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Studying Abroad in Israel: Bad Idea?


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I am currently studying for an MA in International Affairs and am deeply interested in the Middle East. I would therefore like to spend my final semester studying in the region.


Right now, the options that interest me are The American University of Beirut and Israel (either The University of Haifa, IDC Herzliya, or The Hebrew University of Jerusalem). However, I am concerned: I am obsessed with Israeli politics and would love to spend time in the country, but I fear that spending time in Israel would preclude me from pursuing work in Beirut or elsewhere in the Middle East in the future.


Is my concern justified?


Additionally, unless I convert to Judaism or marry an Israeli, it doesn't seem like living in Israel after a semester there is possible. On the other hand, this would presumably be much more feasible in Beirut.


Finally, I am studying Arabic right now, so I guess that would be a con of studying in Israel. However, I would actively try to learn Hebrew if I studied there.


Any feedback would be most greatly appreciated.



Edited by mranderson
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I did a summer program at the University of Haifa and would not recommend it. The other students were great but the University isn't particularly well-organized and the campus is very far away from the city proper. I've heard good things from people who studied at the Hebrew University of Jerusalem. 


I also spent a semester in Tel Aviv working for a joint Israeli-Palestinian NGO. There are definitely passport issues. You would likely have to get a new copy; you won't be allowed to enter Lebanon with evidence of a visit to Israel in your passport. If you're American, embassies will even issue you a dual copy for this purpose. I don't know what the policy is for other governments. But it shouldn't be very difficult to get a new/dual copy after you leave Israel.


However, it's my understanding that beyond passport problems there shouldn't be any issues working elsewhere in the Middle East afterwards. I spent six months in Israel and was then hired by the UN Relief and Works Agency in Jordan without any problem. The time I spent in Israel working on Palestinian issues was seen as a positive. If you spend time volunteering or working for an organization that is seen as very pro-Israeli or anti-Palestinian, then that could definitely prevent you from being hired. But simply studying or volunteering in Israel shouldn't count against you. Many of the people I've met here who work on Middle East issues have spent some amount of time in Israel. 


As far as Israeli visa issues: I got kicked out of Israel on a visa issue, which is how I ended up in Jordan. The Israeli government is very, very strict and it is indeed very difficult to stay, even if you marry an Israeli or convert. I spent like a month going down to the Israeli Ministry of the Interior every morning at 6:30 AM to wait in line, just to be told I was missing paperwork that had never been previously mentioned. It was exhausting.  Not that this should prevent you from studying in Israel, just don't expect to stay after your initial student visa expires. Though if you apply for an extension the case can be pending for several months. Mine was pending for three and during that time you can legally stay in Israel. I have no idea what it's like in Lebanon.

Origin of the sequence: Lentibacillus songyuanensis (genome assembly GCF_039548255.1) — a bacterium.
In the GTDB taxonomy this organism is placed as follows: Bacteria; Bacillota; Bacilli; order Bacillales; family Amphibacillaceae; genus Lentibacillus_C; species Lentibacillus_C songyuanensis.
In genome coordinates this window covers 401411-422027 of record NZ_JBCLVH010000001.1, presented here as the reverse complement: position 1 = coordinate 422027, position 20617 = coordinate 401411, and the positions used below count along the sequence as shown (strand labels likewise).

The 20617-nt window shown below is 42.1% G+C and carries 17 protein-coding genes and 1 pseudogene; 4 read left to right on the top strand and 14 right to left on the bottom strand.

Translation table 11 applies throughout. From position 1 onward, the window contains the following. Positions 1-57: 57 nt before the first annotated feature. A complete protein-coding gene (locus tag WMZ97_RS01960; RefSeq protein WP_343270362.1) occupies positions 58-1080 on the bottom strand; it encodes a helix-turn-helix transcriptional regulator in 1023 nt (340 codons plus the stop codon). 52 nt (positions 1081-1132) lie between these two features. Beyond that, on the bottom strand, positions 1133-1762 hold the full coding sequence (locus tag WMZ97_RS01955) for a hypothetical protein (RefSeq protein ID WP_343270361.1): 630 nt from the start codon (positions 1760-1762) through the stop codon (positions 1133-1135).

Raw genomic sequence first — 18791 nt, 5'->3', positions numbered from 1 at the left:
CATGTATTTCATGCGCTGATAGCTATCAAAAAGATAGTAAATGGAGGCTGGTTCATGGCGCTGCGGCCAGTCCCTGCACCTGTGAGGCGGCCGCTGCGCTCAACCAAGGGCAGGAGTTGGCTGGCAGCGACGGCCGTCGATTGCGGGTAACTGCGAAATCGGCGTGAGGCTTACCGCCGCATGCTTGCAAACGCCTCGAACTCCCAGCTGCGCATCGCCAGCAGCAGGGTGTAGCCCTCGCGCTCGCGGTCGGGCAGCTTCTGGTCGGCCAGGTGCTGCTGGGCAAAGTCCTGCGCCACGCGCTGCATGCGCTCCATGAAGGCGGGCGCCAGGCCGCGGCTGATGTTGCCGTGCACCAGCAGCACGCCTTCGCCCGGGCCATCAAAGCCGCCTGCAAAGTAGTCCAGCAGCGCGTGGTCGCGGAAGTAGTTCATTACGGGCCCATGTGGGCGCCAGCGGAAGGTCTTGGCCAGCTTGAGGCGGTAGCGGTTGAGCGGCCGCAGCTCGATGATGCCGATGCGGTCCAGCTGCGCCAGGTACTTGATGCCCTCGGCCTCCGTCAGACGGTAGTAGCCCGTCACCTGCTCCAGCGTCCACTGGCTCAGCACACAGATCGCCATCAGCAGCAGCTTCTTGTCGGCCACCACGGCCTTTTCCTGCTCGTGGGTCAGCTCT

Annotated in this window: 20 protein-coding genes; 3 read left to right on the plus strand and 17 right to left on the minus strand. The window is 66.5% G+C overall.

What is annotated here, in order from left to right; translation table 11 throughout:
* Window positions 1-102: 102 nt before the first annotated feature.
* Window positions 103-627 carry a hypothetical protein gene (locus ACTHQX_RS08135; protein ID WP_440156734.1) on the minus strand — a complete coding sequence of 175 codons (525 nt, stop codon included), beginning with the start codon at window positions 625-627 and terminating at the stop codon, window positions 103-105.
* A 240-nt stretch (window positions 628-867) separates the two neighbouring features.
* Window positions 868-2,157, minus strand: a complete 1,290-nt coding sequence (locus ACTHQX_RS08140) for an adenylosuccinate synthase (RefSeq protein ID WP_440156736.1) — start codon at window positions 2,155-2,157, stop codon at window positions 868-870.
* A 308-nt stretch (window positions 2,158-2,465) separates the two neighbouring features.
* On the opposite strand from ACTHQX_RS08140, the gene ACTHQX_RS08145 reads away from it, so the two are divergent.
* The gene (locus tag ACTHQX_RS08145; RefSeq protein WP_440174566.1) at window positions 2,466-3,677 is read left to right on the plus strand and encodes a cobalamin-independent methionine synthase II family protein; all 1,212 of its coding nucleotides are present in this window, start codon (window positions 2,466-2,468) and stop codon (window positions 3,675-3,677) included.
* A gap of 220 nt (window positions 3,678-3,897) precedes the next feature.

From the language classes I took at U of Haifa, it seems people with a background in Arabic pick up Hebrew very quickly and vice-versa. You could probably learn a good amount in a semester if you already have some Arabic.


Hope that helps!

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I've studied in Israel, at the Hebrew University in Jerusalem and at the American University in Beirut. To answer some of your questions:

The passport thing won't be an issue. You can obtain a second passport from the department of state specifically for travel to Israel under these circumstances, out you can simply apply for a new passport after you leave Israel. Definitely do not try to enter Lebanon with evidence that you've been to Israel, however if you're careful about it, there's no reason why you can't visit Lebanon after your study in Israel.

About the Arabic, I don't particularly see a huge advantage to studying Arabic in Beirut versus studying Arabic in Israel. Everyone in Beirut speaks English and people in Beirut joke about how little modern standard Arabic they know. If you are thinking that Beirut will provide you with some sort of Arabic immersion experience then you are mistaken. I would even go so far as to say that you may get equal Arabic exposure at Hebrew University if you spent enough time in East Jerusalem. Haifa also had 20% of the city as native Arabic speakers.

Working in Beirut after studying in Israel - this probably depends on a number of different factors. I worked at an international research institute in Beirut and they knew I had studied at the Hebrew University. I knew others that did as well. Unfortunately the political situation being what it is and Lebanese law being what it is, there may be instances where putting the Israel experience on your resume may close some doors for you working in Beirut.

I actually had a great time both in Beirut and in Jerusalem. Best of luck in whatever you choose.

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